Bruce and John Klingbeil isolated two imprints conveyed by some prayers and some placebos through experiment, theory, and the analysis of effects.
The two imprints are: 1. An imprint that promotes a goal. 2. An imprint that fits a need. How did they test them? They compared the imprints of goals against imprints of love and quality that subtly nudge toward order.
Bruce and John also supplied a new theory about why the human mind distorts our memories of spiritual and other paranormal experiences.
Both Klingbeils worked as Christian Science practitioners. They asked, "How should we address new technology and virtual reality that overwhelm spirituality and religion?" The father and son founded Spindrift to support research in the fields of consciousness, prayer, and spirituality.
Spindrift tested positive and negative prayers. Years before 9/11, Spindrift urged people to pay attention to the negative prayers as dark promises by Islamic terrorists. Cyber evil tunnels through the Internet to hit targets. Negative prayer tunnels through dark consciousness to hit targets. Dark consciousness directed to kill has become a colossal problem for religion.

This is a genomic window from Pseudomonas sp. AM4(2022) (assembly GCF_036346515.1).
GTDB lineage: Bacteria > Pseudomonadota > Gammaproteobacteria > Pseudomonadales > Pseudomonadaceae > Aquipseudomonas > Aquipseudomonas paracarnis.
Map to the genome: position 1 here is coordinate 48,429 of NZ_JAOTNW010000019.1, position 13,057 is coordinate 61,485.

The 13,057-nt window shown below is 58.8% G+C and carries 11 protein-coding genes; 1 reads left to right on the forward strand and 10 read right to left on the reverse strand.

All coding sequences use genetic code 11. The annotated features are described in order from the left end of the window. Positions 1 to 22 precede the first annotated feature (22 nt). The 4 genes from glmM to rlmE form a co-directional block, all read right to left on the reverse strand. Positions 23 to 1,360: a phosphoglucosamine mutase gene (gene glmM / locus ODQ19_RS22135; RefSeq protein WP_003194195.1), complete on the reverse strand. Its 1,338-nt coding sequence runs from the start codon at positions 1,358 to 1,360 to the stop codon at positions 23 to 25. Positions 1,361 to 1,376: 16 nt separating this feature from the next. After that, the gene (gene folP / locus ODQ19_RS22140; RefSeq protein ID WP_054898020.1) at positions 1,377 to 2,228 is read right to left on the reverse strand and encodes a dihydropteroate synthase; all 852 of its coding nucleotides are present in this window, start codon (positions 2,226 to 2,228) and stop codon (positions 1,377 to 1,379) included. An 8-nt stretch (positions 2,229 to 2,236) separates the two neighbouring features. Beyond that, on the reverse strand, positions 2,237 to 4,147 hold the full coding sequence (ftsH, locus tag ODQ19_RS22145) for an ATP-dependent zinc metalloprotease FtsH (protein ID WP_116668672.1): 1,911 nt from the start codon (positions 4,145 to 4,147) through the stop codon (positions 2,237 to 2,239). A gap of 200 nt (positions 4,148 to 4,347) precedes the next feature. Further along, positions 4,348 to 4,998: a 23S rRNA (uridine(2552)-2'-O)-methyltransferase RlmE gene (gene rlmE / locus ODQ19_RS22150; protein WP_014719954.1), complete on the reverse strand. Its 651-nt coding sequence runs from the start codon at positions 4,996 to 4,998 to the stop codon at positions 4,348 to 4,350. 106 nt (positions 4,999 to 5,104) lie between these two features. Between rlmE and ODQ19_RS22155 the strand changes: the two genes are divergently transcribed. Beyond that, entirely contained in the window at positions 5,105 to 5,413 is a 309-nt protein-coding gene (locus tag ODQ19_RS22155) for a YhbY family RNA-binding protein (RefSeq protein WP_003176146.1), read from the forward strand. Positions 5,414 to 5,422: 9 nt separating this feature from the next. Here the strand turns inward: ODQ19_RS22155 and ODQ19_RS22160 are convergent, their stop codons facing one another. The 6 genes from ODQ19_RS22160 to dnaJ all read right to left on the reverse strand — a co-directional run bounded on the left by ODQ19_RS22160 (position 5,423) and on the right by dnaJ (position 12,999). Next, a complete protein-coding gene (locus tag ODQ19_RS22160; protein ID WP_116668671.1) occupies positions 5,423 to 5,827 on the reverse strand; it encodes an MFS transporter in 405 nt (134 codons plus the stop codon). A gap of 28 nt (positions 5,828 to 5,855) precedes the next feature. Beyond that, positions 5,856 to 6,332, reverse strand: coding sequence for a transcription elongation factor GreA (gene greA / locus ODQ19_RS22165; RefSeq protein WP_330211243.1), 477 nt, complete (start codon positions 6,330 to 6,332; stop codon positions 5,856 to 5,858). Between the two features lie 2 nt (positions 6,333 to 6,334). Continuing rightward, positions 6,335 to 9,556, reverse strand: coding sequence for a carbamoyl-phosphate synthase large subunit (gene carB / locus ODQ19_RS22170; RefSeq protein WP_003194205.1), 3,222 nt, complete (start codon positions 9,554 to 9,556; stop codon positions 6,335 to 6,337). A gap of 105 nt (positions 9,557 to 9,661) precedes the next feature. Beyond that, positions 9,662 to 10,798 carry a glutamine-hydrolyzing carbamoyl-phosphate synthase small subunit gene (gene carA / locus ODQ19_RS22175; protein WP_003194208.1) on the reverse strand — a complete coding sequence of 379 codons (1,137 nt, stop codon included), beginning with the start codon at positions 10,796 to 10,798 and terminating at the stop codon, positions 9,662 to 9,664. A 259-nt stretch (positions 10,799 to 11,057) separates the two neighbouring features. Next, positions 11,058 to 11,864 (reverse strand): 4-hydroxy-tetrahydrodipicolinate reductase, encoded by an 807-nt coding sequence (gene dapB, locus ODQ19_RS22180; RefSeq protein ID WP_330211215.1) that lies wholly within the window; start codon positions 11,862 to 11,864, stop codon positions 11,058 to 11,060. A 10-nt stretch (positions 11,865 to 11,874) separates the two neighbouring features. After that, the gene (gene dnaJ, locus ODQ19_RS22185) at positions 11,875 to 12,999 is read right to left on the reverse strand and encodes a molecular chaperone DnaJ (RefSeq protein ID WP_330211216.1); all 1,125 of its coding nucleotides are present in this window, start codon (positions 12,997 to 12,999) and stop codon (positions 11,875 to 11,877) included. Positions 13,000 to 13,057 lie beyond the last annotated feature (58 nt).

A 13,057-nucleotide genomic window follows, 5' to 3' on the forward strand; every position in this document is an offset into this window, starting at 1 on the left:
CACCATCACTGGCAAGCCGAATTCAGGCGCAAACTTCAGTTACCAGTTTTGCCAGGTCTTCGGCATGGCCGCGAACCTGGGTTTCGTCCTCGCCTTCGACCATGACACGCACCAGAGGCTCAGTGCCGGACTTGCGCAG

Click the box below for the Spindrift book about consciousness, prayer, science and religion.
Bill Sweet has given the world a deep, enlightening, and disturbing look into a tragic and profound struggle to bring together science, healing, and religion. His book is a "must read" for everyone interested in the science and politics of religion, prayer, alternative therapies, and healing. It is a sobering story. Bruce and John Klingbeil, the Spindrift prayer and healing researchers, were true heroes. Unappreciated by virtually everyone--the church they sought to serve and protect, the skeptics who taunted them, and the public--they strove for 20 years to do the meticulous work necessary to scientifically explore and document the gift of healing. This book is their story. Read it and weep for what we might have learned from them. This is a true story you won't be able to put down.
-- Jerry E. Wesch, Ph.D., President, ISSSEEM